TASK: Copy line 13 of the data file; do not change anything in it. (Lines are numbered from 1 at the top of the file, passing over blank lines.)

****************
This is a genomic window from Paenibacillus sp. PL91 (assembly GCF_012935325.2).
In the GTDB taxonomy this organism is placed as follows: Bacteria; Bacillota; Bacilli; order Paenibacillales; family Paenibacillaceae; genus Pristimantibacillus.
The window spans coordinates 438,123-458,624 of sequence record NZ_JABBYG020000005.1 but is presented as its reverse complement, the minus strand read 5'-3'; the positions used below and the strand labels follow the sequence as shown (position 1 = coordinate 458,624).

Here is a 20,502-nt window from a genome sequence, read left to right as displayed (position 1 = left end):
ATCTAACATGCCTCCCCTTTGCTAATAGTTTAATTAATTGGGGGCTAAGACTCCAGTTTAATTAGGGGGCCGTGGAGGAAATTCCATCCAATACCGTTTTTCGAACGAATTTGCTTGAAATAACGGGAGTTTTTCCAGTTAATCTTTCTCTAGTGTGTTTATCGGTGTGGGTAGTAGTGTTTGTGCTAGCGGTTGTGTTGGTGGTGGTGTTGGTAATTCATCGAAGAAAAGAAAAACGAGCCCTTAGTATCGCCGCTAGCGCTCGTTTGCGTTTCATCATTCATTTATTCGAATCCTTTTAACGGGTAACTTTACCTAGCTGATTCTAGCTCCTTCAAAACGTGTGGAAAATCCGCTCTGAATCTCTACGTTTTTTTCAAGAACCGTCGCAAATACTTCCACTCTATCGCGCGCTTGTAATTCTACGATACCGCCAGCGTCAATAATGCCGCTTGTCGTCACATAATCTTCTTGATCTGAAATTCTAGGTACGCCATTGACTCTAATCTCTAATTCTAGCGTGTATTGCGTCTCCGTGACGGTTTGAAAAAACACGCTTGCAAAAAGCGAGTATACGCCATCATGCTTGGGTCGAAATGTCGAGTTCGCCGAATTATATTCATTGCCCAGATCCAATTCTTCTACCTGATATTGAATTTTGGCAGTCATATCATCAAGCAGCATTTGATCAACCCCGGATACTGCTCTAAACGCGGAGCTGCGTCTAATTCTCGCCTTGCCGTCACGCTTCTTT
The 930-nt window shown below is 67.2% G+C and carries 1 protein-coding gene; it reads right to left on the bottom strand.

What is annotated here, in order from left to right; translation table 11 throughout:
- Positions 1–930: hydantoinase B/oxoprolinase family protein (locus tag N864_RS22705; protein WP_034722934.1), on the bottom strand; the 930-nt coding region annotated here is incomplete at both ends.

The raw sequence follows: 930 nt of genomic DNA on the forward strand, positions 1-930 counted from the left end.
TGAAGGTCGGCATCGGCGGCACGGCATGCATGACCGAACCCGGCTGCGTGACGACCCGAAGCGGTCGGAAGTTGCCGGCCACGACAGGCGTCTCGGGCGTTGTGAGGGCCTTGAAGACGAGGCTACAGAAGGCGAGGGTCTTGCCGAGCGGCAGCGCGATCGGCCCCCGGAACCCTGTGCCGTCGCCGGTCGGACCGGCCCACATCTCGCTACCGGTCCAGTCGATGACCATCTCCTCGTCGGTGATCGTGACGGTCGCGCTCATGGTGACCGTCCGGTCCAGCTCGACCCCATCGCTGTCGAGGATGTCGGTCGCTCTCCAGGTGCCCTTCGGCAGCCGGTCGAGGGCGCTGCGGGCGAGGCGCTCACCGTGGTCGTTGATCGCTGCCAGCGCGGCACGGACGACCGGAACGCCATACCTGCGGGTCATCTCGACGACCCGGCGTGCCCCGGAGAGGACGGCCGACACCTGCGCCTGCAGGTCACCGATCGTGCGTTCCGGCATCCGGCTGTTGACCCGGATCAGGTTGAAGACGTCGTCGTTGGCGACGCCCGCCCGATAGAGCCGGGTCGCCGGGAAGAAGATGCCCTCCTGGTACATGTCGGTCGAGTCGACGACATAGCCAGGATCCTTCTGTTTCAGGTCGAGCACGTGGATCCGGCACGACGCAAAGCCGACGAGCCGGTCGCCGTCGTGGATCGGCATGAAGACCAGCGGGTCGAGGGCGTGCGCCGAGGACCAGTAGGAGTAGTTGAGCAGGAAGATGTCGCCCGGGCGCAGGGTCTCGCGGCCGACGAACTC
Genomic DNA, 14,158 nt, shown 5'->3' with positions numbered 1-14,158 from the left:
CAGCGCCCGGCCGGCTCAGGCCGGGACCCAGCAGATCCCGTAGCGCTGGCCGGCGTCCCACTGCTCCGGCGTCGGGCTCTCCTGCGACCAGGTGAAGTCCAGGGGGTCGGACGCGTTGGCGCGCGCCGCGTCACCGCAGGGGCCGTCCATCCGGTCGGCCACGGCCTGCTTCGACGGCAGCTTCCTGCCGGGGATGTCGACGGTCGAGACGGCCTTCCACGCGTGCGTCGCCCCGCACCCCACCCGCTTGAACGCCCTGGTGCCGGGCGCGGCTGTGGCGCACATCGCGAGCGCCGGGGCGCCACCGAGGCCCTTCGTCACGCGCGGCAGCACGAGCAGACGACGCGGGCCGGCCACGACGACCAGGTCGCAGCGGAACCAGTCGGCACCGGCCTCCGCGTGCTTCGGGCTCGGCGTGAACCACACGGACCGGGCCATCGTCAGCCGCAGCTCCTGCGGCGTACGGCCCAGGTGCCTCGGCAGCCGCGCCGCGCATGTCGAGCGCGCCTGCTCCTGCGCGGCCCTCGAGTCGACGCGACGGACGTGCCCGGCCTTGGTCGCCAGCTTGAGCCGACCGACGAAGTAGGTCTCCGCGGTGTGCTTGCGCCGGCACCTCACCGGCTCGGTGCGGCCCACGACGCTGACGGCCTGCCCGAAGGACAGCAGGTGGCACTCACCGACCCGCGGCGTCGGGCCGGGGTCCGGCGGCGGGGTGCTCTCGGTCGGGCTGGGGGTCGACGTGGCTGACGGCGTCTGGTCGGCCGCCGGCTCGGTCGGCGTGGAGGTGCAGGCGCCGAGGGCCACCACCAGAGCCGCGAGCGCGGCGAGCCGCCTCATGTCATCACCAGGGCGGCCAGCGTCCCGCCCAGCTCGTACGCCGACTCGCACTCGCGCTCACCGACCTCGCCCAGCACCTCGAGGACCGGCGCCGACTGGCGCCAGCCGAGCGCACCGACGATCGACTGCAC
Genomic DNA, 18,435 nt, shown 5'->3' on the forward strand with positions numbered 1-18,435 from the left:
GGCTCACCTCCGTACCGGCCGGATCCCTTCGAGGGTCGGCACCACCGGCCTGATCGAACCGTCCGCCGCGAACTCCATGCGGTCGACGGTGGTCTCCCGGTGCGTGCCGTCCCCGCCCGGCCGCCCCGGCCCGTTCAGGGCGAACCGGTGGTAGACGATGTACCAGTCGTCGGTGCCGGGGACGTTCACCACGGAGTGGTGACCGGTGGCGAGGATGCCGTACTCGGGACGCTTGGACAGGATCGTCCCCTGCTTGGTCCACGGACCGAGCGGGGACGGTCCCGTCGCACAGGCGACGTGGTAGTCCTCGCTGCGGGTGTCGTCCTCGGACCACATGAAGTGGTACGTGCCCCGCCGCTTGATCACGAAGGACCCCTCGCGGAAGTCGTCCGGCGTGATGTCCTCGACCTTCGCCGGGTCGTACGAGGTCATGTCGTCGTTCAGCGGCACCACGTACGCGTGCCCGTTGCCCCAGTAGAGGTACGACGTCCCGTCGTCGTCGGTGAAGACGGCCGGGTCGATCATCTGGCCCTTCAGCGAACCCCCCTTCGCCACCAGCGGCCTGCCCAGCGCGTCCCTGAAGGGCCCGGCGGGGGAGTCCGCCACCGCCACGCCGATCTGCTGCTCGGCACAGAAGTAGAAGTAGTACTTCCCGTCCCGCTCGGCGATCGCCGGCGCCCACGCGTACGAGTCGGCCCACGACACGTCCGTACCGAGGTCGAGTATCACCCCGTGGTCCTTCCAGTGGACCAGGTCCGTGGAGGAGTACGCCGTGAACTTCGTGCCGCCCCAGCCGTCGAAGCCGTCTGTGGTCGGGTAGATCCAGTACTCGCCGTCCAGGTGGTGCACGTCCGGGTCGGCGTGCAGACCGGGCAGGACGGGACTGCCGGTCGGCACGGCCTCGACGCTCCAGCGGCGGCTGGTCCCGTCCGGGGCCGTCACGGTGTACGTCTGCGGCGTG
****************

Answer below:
Genomic DNA, 18,435 nt, shown 5'->3' on the forward strand with positions numbered 1-18,435 from the left: